What you need to know:
- The IEBC ought to be five years the wiser since the last general election, but once again seems not to have learnt from the past.
- The outgoing government should be impartial and ensure the campaigns and elections are conducted in a conducive environment with a level playing field.
- Civil society should promote issue-based politics, carry out civic education and be the eyes and ears of the people in elections observation.
It is said that a chain is only as strong as its weakest link.
As we approach the August 9 General Election, we need to remember that each one of us has a role to play if the chain called Kenya is to hold strong.
Starting with the elections management agency – the Independent Electoral and Boundaries Commission (IEBC) – which is the most important player as the adjudicator and umpire in the electoral process.
Its level of preparedness and the skill with which it manages the elections will determine the integrity and the credibility of the outcome.
It has been reported that different parties and stakeholders have expressed their intention to set up their own tallying centres.
Lack of public trust
At face value, this may not appear alarming, but the implication could be a reflection of the lack of public trust that the stakeholders have in the IEBC.
Recent opinion polls show the confidence level is at 40 per cent, which is discouraging, bearing in mind that we have just a few weeks to go to the elections.
The IEBC ought to be five years the wiser since the last general election, but once again seems not to have learnt from the past.
Even the issues that made the Judiciary annul the previous presidential elections have not been completely dealt with.
The electoral agency has a lot to improve on, but of particular concern is its communication strategy.
They need to make deliberate efforts to constantly engage the public if they are to win back their confidence.
The IEBC must address all pressure points, including what technology they are deploying, the question of manual registers, accusations of collusion with ballot printers, allegations of partisan commissioners and staff members at the agency as well as the ability to electronically transmit results even from remote areas so as to enhance credibility.
For their part, political leaders have a focal role to play too.
Being heavily invested in the process, and being interested parties, they should at best be agents of peace and cohesion or at the very least refrain from divisive politics.
They should steer clear of hate speech based on tribe, gender or political persuasion and abstain from incitement against opponents.
Additionally, politicians and their supporters should accept results and in the event, they feel aggrieved, they must use the proper judicial processes to seek redress.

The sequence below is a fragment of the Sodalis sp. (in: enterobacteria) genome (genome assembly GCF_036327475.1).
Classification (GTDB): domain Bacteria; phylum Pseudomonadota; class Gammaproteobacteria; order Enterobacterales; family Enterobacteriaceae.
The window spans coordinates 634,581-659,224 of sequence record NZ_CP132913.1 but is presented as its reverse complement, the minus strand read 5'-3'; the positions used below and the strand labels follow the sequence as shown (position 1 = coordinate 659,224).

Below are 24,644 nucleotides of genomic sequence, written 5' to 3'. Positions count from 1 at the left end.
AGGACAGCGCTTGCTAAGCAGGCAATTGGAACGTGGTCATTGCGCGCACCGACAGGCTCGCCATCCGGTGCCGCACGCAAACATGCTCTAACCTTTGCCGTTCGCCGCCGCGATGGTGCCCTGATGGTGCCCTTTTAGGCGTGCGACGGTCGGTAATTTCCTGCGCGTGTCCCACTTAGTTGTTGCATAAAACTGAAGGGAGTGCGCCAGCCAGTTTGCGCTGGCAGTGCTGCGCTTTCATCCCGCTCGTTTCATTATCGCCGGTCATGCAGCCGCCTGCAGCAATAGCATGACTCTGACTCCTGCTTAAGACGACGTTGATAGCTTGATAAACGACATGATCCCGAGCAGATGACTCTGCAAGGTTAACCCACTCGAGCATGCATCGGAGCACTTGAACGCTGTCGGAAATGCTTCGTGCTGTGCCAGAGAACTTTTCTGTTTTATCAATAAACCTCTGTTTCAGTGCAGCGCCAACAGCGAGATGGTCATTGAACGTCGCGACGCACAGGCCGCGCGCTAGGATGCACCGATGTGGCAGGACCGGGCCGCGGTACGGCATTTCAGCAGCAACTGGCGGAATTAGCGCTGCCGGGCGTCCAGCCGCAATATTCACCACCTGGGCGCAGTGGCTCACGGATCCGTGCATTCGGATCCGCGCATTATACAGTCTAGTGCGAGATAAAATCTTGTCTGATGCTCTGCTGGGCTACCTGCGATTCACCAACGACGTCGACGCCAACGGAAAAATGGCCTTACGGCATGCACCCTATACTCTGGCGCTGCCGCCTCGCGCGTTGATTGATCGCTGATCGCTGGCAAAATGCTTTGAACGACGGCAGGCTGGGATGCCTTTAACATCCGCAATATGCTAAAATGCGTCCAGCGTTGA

The outgoing government also has a role to play as a unifying factor.
It should be impartial and ensure the campaigns and elections are conducted in a conducive environment with a level playing field.
It should desist from using state resources in campaigns, and instead ensure that institutions like the IEBC, the National Cohesion and Integration Commission (NCIC) and the Judiciary are properly funded to enable them to carry out their mandates effectively.
Government officials and especially the local administration should not engage in the campaigns in any way.
They cannot be seen to be supporting some leaders and must remain impartial.
Security should be deployed and enhanced especially in areas perceived to be volatile.
The Church for its part must remain neutral and be the voice of reason at all times and with all people.
The Church is a home for everyone and must not be seen to support any candidate or any political formation.
The Church should use its structure to reach out to the people with civic, voter and peace education and should offer mediation, dialogue and reconciliation for the common good.
The Church should also offer spiritual guidance to the candidates and the political parties and encourage them to uphold integrity, championing peaceful coexistence and national cohesion.
The Church enjoys tremendous public trust as shown in a recent opinion poll.
The Churches should talk with one voice and never be divided lest they fall prey to manipulation by politicians.
They should strive to remain relevant to win the trust to mediate, dialogue and bring warring parties together.
The media also have a major role to play and cannot sidestep their responsibility as a public watchdog.
Journalists must be sensitive in their reporting and be objective at all times.
The media have a duty to balanced reporting and should not fan emotions.
For their part, the civil society should promote issue-based politics, carry out civic education and be the eyes and ears of the people in elections observation.
They should aggressively agitate and keep all players in check.
Finally, the citizens have the most critical role in electing leaders of integrity; inspirational servant leaders focused on service delivery; leaders who will protect the country’s wealth and environment; leaders who will be accountable to them as citizens and deliver the change they desire. This is both their right and responsibility.
Let us all join hands and pray for peaceful elections, a peaceful environment, a peaceful transition and a peaceful new beginning.
The writer is the Bishop, Catholic Diocese of Ngong